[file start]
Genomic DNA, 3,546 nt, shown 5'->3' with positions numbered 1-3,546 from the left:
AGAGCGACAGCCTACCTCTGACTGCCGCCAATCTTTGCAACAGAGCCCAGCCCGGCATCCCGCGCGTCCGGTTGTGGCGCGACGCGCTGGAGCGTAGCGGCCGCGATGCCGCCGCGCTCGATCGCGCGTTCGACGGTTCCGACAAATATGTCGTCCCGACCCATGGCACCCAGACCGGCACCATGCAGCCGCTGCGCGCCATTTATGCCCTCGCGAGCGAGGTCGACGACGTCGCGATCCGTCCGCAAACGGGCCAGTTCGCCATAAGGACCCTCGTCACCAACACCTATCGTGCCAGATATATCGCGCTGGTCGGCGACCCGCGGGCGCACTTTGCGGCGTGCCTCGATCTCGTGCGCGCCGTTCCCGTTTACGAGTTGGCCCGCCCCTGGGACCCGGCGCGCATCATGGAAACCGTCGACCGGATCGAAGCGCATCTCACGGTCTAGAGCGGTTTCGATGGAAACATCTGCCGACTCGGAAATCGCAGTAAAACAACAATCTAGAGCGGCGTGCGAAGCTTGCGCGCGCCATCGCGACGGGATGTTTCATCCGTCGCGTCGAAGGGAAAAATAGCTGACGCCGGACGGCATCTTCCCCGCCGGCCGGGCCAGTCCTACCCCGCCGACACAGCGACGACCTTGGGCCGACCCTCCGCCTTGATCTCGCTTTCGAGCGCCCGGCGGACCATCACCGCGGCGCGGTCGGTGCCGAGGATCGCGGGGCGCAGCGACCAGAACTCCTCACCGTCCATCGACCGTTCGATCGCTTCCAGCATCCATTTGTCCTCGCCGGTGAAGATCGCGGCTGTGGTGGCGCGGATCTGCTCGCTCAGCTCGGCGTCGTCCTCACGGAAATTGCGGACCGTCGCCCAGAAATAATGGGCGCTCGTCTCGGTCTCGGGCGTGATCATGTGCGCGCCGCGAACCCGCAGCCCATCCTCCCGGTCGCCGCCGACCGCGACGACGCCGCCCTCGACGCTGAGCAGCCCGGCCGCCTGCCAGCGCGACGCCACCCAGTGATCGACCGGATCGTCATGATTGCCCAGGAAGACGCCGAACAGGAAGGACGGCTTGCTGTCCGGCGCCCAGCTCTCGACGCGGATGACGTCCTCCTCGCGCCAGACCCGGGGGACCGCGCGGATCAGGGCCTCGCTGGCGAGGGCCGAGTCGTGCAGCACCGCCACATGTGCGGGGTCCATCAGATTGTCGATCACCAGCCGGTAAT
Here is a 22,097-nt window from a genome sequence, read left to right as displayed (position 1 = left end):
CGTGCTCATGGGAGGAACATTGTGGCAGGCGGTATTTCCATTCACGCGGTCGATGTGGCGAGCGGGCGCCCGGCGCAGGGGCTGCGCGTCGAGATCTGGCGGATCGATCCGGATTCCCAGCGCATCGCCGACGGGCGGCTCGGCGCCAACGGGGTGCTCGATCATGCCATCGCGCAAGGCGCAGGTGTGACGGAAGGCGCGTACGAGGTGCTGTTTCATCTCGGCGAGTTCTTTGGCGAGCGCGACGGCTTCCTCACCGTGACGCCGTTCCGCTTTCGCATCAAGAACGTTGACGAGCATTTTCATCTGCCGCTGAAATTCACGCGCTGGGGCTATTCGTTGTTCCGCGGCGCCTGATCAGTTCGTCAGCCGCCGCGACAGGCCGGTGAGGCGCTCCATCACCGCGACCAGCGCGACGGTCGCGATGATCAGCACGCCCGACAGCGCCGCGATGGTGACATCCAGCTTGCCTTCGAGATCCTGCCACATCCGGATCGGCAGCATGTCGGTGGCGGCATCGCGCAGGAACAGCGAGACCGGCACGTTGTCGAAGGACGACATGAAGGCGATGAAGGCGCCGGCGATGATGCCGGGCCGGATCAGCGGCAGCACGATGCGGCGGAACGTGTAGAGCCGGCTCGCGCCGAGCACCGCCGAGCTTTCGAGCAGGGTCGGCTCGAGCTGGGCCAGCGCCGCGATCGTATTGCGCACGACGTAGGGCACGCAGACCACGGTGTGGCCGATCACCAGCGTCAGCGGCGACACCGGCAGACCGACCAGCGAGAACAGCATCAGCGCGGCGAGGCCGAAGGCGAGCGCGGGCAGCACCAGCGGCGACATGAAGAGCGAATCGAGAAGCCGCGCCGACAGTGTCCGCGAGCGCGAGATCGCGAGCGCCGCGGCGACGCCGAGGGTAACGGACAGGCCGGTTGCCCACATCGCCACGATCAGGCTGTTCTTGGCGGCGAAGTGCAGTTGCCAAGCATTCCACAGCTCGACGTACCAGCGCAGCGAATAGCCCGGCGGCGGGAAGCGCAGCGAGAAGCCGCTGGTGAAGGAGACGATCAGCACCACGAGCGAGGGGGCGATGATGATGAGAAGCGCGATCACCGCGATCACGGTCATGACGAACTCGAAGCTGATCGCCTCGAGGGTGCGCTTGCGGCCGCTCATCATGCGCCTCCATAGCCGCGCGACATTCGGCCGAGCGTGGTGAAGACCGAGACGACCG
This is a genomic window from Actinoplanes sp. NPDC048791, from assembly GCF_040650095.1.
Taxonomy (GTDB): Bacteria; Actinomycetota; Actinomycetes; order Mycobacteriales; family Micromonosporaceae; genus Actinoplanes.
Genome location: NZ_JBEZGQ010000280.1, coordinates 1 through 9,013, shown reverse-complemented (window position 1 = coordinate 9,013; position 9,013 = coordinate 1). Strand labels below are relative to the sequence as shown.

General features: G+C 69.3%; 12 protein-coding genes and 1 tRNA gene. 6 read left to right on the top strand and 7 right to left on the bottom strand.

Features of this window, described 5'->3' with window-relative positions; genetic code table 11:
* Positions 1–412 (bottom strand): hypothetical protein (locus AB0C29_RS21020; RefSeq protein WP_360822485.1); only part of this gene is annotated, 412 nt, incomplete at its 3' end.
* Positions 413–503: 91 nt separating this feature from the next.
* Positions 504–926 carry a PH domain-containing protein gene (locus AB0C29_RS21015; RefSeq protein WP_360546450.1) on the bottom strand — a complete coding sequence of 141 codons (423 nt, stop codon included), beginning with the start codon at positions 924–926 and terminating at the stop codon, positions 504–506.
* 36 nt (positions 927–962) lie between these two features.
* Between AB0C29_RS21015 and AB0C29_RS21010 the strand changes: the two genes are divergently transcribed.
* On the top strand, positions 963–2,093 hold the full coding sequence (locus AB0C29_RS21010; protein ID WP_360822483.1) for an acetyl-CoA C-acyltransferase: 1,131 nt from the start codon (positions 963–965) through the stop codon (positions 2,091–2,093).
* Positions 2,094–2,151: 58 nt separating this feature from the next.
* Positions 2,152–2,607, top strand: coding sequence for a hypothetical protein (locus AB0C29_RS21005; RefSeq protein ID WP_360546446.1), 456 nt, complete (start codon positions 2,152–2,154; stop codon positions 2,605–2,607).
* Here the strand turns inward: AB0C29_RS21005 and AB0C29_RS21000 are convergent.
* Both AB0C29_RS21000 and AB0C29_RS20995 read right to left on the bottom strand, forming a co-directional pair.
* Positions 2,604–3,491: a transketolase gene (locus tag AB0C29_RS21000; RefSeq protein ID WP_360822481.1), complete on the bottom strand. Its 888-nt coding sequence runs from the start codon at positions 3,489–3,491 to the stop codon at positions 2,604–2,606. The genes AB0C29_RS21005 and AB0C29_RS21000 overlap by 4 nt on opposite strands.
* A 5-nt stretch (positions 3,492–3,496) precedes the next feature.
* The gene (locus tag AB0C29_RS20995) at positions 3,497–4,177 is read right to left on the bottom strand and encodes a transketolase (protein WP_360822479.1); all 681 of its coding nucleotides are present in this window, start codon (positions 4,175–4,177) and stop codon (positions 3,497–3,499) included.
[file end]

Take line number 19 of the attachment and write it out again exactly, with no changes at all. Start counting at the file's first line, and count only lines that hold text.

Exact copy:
* Both AB0C29_RS21000 and AB0C29_RS20995 read right to left on the bottom strand, forming a co-directional pair.